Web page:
When I finished at the U of C last December, I had an anxiety attack of sorts. On one hand I was proud of myself for completing my degree, but on the other I was scared to leave the structured environment that university offered. I realized I had no idea where to go from here. I was done school, but I didn’t have a job lined up, or even a clue as to where I wanted to pursue a job. So, I wallowed in self pity for a few weeks before attempting to figure out which direction I wanted to go in life.
I have a degree in Communications, and I love it, but I still freaked out when I was done school and had to make decisions regarding a career path. It isn’t easy, especially when you don’t know what you want to do. So, I researched career options through Alberta Learning Information Service (ALIS). I knew that there were a lot of career options for me, but I didn’t know much about the careers themselves, so ALIS helped me to research different career options.
I highly recommend becoming familiar with the ALIS website. You can find information on post-secondary programs, careers, scholarships & bursaries, etc. It is an excellent place to start when you are determining what you want to take in school and what you are going to do with it after.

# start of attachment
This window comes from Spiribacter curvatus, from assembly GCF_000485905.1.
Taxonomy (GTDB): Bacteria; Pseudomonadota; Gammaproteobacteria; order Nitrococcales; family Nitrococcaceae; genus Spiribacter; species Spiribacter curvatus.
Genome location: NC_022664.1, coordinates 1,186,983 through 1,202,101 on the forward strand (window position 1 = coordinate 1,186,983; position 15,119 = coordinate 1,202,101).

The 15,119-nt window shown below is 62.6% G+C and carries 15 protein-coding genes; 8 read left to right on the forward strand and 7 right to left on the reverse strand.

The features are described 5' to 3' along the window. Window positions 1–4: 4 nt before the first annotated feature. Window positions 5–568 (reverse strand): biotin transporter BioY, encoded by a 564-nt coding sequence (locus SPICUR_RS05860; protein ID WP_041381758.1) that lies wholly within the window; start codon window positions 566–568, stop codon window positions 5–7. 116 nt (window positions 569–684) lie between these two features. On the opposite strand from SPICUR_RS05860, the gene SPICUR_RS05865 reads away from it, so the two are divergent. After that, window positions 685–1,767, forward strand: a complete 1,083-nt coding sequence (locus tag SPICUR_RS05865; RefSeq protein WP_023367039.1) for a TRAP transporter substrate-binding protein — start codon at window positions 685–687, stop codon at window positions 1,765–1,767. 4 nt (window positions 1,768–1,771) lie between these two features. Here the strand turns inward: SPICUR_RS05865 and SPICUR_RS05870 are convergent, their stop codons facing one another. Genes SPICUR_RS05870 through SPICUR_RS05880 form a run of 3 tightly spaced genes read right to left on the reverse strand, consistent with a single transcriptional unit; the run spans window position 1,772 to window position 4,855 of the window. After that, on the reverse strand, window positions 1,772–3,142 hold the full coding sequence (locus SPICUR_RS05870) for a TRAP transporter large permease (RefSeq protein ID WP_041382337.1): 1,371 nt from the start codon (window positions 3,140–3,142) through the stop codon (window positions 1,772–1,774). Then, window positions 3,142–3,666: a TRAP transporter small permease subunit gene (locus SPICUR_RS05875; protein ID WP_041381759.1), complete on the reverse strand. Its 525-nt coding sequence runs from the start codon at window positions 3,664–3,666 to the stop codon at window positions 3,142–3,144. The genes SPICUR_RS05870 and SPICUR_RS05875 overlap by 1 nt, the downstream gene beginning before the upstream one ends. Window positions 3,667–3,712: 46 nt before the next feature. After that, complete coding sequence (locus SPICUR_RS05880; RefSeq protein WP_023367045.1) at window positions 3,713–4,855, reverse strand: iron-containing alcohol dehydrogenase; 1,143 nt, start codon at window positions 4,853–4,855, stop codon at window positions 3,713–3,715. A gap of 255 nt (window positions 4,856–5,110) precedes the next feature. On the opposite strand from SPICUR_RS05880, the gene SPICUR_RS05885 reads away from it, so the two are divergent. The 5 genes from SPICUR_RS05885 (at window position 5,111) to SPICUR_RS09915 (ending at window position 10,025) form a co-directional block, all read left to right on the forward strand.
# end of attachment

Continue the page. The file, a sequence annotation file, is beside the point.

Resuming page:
Also, along with using ALIS, I talked to a few professionals in the communications field to help me understand what employers look for and how to obtain experience. They recommended volunteering to gain experience. For example, they suggested volunteering at a newspaper to gain writing experience or volunteering at a not-for-profit to gain experience in event planning. They also said they look for employees who have a wide set of skills, which is where having a BA comes in handy.
So, armed with this new information, I was able to embark on a career search that ended with me being over-employed a week after my June grad ceremony. Doing a little research on my career options made the job hunt more bearable and also more successful.
My advice is to research your career options like you would research your final term paper. Knowing your options and what a career in a certain field entails will help you to know if that truly is what you want to do. Also, if you can, volunteer! It can be hard to find a part-time job in a field that interests you, so contribute to a newsletter for your favourite charity, write for the Bricklayer, or plan events for a student group you are involved with. A little experience can go a long way when it comes to searching for a job after graduation.